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This Day in History: The Culper Spy Ring, Benjamin Tallmadge & a raid on Lloyd’s Neck

On this day in 1779, Benjamin Tallmadge leads a raid on Lloyd’s Neck. You may know Tallmadge as the leader of George Washington’s Culper Spy Ring, but did you know that there was a more traditional military side to him, too?

Tallmadge was an officer in the Continental Army. He was also a native of Long Island.

Understandably, this Long Island native was disturbed by much of what was going on in that area during the American Revolution. New York was the British headquarters during the war, and the areas around it suffered accordingly.

A 1790 portrait of Tallmadge with his son

For one thing, the area was full of raiders! The shores of Long Island, Connecticut, and New Jersey all suffered as Loyalists raided the homes of Patriots. To be fair, sometimes Patriots raided Loyalist homes, too. Whaleboating crews were a particular problem.  They could maneuver in and out of shallow areas, striking quickly and evading attack.

On the Loyalist side, the whaleboaters received protection from a British fort on the north side of Long Island. Fort Franklin was built on Lloyd’s Neck, a thin peninsula jutting out into Long Island Sound. The fort was named for Benjamin Franklin’s son, who was a Loyalist.

The fort was difficult to defeat. It stood atop a high bluff, and it was manned by hundreds of soldiers at any given point in time.

In 1779, Fort Franklin and the other British garrisons along Long Island Sound became important to the British for another reason: They became a springboard for military raids into Connecticut. General William Tryon used these forts when he raided New Haven, Fairfield, and Norwalk.

All in all, it was a terrible situation. The raiders, Tallmadge wrote to Washington, “conduct most villanously towards the Inhabitants of Long Island, by lying on the Roads & robbing the Inhabitants as they pass. . . . [They] land on L. Island & plunder the Inhabitants promiscuously.”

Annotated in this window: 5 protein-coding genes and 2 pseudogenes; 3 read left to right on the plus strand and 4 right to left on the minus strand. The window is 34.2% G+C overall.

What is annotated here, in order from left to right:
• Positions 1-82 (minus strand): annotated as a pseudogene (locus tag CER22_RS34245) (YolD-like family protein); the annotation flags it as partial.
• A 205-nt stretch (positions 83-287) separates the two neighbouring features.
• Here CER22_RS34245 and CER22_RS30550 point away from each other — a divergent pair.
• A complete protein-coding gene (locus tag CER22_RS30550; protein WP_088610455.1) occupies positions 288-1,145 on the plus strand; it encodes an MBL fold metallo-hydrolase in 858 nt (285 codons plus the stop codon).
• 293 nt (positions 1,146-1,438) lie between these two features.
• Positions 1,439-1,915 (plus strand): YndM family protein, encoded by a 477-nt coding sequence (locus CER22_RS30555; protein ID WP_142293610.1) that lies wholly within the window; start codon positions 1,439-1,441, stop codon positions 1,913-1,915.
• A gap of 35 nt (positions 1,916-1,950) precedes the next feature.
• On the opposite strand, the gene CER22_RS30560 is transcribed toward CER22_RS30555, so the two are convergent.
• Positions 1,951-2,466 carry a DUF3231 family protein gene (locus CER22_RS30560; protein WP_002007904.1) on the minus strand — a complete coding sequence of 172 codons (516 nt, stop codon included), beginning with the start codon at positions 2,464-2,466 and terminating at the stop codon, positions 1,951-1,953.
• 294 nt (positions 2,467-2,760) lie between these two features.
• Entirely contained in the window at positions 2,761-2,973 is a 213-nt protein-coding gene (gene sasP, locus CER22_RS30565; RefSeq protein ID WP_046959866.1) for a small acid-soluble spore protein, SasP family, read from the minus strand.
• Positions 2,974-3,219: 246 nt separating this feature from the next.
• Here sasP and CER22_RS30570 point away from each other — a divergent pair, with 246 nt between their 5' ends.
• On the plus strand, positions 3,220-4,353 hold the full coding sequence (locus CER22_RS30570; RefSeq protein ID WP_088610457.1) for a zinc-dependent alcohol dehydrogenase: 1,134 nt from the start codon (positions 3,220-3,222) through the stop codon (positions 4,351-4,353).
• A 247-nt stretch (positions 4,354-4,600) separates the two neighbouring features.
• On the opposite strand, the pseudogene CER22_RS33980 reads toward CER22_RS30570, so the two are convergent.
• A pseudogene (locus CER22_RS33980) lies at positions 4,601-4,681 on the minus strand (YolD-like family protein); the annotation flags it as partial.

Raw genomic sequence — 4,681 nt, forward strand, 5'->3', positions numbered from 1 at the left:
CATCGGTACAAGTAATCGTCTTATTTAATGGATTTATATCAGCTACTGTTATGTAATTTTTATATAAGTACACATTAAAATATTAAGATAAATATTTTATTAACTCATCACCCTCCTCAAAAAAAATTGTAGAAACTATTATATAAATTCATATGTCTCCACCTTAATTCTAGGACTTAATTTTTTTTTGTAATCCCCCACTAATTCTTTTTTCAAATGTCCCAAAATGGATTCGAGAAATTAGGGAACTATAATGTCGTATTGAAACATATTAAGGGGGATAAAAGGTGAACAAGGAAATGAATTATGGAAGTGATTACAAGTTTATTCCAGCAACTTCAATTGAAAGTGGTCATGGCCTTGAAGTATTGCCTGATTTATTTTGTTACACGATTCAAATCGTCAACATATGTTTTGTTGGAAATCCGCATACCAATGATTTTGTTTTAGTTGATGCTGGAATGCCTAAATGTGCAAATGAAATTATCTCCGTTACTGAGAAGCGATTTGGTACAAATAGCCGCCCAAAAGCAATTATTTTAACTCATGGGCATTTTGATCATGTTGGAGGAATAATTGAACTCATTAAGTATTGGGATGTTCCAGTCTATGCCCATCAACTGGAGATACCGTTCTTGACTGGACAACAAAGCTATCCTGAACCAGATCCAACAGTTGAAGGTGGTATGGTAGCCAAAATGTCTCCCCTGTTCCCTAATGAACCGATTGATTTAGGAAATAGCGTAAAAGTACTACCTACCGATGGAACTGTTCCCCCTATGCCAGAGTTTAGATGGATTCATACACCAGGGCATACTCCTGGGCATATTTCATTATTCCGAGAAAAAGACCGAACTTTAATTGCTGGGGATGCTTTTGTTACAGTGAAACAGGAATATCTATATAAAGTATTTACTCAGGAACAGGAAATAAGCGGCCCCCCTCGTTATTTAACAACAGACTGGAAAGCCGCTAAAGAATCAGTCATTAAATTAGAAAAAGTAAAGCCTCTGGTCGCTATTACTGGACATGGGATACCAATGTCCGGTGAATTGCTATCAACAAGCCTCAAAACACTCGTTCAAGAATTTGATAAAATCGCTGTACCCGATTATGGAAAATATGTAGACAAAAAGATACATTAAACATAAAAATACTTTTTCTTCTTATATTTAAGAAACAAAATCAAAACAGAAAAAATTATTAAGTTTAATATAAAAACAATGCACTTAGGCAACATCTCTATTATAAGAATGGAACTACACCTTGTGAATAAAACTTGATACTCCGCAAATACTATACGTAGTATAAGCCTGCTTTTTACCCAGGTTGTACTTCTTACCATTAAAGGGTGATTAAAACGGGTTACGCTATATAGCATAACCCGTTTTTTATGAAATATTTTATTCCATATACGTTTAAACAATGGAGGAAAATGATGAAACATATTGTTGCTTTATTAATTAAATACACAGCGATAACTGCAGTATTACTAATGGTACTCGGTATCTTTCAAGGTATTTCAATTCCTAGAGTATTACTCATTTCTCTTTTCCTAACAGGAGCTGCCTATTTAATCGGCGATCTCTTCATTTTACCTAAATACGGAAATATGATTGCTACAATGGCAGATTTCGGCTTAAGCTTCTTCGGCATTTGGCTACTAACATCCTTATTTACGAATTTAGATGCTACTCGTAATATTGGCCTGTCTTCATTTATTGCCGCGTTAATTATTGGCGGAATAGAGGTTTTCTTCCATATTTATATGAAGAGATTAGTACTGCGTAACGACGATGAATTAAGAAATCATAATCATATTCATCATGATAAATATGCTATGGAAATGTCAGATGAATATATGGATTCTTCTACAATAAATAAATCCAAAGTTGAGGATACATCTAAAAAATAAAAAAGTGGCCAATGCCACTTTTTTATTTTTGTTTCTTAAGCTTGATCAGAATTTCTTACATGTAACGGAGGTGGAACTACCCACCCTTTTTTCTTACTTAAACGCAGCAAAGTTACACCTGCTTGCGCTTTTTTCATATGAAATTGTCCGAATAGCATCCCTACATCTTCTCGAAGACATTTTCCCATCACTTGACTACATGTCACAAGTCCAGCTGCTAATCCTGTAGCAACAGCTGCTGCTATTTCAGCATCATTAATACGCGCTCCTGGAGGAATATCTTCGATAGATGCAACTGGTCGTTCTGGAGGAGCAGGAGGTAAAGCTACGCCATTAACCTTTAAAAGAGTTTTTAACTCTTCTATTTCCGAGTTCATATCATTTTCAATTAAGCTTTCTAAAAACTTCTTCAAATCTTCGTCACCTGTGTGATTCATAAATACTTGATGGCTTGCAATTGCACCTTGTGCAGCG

During the summer of 1779, Washington and several of his officers discussed the prospect of a raid on Fort Franklin. In September, Tallmadge finally undertook the task.  His plan was two-fold: First, he would attack the Loyalist encampments at the base of the fort. These camps provided protection for the Loyalist whaleboat crews and other raiders. If he could take the camps quietly, then he would be able to sneak up on the Fort and launch a surprise attack.

Tallmadge launched his attack late on September 5.   He and about 130 men crossed Long Island Sound from Connecticut, landing quietly at Lloyd’s Neck.  Tallmadge later reported that the “large band of marauders” never saw him coming, and Tallmadge took the encampment without losing a single man.

“Our attack was so sudden and unexpected,” Tallmadge wrote, “that we succeeded in capturing almost the whole party—a few only escaping into the bushes, from whence they commenced firing on my detachment, which gave the alarm to the garrison.”

Tallmadge’s opportunity for a surprise attack on Fort Franklin was gone. He decided to abandon the second phase of his plan.  Instead, the Patriots burned the encampment, destroyed the boats, and took their prisoners back across to Connecticut.

Tallmadge had won a victory, but he’d failed in his ultimate goal of taking Fort Franklin. Unfortunately, it was a goal that would remain elusive throughout the Revolution.

Primary Sources:

Coming soon! Sorry for the delay.



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